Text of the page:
During the operation, the veterinarian placed a skin graft around the exposed bone of Apollo’s naval cavity, which would protect what was left of his nose. While part of Apollo’s upper jaw and a few teeth had to be removed, the vet also managed to save enough of his mouth so that he could eat and drink normally.
While all of this was happening, adoption hadn’t entered Faske’s mind — she was too busy worrying about Apollo making it through his surgery. Yet Faske knew she and Apollo shared a special bond, and this bond grew stronger every day. She visited him as often as she could while he was in medical boarding.
“Deep down inside, I knew that I wanted to keep him, but just needed to find a way,” Faske tells The Dodo.
As soon as Apollo had recovered, Faske introduced him to her two other dogs, who were both males over the age of 10. “They were both bully breeds and very temperamental,” says Faske. “Just a couple of grumpy old men. I wasn’t sure if they’d accept another dog. They were pretty set in their ways and protective of me.”
Once again, Apollo exceeded Faske’s expectations. Not only did her dogs accept Apollo, but Apollo clearly adored them. Apollo also loved being around people, which was quite surprising after everything he’d been through.
It ended up being an easy decision for Faske to officially adopt Apollo.
Even with his facial injuries, Apollo now lives a full life. His reconstructed nose functions like any other dog’s nose, allowing him to breathe, sniff and sneeze. His reformed jaw hasn’t stopped him from eating or playing.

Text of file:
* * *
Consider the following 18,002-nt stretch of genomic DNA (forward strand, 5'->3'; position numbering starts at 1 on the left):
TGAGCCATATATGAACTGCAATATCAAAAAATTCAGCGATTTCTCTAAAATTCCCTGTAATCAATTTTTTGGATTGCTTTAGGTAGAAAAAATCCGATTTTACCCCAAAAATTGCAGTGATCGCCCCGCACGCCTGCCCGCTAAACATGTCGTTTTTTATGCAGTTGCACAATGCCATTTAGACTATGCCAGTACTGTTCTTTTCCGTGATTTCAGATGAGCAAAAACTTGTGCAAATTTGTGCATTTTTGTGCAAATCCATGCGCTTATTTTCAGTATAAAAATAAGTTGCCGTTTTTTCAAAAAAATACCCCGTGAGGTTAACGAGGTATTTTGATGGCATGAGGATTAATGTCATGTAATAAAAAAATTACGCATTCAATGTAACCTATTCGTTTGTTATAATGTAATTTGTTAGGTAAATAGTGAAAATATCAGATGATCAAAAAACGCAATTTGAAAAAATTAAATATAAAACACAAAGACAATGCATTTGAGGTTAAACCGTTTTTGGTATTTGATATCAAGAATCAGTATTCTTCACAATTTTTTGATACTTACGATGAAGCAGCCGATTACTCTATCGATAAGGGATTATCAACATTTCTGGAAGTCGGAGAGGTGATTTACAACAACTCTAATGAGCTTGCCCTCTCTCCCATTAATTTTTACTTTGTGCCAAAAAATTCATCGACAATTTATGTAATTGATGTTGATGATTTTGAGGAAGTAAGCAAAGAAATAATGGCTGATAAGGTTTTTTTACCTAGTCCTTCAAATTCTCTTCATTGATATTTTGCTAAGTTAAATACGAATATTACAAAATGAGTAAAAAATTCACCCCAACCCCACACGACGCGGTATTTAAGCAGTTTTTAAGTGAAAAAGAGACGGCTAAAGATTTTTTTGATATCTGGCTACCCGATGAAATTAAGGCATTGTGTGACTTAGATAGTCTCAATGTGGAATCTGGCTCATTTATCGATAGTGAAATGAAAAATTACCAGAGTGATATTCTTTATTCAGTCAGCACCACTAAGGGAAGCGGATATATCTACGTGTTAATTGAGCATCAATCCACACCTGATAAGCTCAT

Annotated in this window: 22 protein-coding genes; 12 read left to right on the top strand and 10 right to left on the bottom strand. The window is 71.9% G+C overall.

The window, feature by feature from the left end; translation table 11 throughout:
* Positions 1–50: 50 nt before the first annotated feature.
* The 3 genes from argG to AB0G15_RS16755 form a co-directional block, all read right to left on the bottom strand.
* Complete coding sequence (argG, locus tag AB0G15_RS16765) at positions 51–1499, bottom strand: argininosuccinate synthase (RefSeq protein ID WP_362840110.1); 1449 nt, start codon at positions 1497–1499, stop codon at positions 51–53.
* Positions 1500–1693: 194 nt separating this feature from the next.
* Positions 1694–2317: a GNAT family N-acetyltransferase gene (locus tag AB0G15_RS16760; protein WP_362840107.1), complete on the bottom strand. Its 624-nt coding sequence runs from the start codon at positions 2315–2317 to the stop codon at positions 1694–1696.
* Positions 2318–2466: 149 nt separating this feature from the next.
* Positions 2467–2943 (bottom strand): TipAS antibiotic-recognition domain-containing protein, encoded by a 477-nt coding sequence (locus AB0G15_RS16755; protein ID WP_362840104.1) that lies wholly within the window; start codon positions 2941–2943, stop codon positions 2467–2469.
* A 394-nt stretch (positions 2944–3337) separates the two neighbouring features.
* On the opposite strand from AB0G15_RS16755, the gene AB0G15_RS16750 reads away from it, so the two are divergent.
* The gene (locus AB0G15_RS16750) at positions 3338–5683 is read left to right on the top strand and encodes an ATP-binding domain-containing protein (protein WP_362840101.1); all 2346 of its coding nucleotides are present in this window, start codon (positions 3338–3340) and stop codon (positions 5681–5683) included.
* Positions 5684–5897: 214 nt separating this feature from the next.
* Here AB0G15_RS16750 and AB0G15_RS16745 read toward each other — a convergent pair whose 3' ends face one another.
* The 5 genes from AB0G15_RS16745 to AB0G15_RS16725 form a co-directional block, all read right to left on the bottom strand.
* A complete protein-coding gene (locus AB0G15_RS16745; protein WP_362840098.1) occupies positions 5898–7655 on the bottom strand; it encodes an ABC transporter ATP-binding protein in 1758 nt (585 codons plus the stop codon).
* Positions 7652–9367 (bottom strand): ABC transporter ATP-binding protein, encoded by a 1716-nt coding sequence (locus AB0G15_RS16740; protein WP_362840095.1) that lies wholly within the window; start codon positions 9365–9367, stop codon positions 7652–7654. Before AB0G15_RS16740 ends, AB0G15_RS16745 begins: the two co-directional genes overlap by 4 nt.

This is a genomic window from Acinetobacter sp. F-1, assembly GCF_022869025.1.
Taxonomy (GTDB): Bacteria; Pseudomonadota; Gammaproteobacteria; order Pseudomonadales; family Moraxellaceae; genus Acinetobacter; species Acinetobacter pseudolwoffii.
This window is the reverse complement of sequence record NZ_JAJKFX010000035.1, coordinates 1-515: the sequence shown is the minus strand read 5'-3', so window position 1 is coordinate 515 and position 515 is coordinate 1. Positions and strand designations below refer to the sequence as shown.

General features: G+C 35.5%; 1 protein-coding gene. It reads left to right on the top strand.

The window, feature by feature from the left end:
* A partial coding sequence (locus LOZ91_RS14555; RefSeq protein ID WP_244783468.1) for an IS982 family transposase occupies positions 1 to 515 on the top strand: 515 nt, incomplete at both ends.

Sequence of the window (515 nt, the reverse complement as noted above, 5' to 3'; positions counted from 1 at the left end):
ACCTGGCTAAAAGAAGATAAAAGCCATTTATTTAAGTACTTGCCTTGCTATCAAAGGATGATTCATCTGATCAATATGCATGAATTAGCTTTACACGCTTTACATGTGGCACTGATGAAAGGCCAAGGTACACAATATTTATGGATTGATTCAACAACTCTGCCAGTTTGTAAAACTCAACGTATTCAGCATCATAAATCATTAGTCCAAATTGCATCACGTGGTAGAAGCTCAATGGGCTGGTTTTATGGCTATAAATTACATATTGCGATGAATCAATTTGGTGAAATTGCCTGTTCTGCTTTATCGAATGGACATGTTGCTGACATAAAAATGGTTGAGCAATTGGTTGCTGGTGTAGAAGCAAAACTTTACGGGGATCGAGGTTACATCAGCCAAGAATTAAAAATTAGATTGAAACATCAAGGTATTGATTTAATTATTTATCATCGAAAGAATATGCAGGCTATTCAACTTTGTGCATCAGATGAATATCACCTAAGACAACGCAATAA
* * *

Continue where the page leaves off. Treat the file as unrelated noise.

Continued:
“The boy can eat!” says Faske. “He also plays with toys and tennis balls.”
With Faske’s love, Apollo seems to have worked through his emotional trauma. “I’ve never seen a happier dog,” says Faske. “You can see the confidence and love in his eyes.”
Apollo’s favorite activities are sitting in a big chair he’s claimed as his own and watching TV with Faske. He also loves playing with his doggy brothers, eating and sunbathing.
Each Saturday, Faske takes Apollo to training at Total Control K9 College, which kindly donated private training sessions that Apollo loves. “He somehow knows when it’s Saturday because he’s waiting patiently for me by the door,” Faske says. “It’s definitely our weekly bonding time. And he can’t wait to go for a car ride.”
Apollo has been such an inspiration to everyone, ADORE made him its official mascot for animal cruelty awareness.
“He seems to have found his calling and has been able to put his cruel experience behind him,” says Faske. “He’s showing the world that an animal who has suffered so much, then been thrown away, can rise above the circumstances they may have been fated to, and become a champion for other animals.”
“After everything he’s been through, it amazes me how happy and carefree he is around everyone,” says Faske. “Apollo truly is a blessing. Without ADORE Houston and the support of the community, Apollo would not be where he is today. It took a village to help with his recovery and I am so thankful to everyone that has contributed.”
To help dogs like Apollo, you can donate to ADORE or even volunteer to be a foster parent if you live in the Houston area.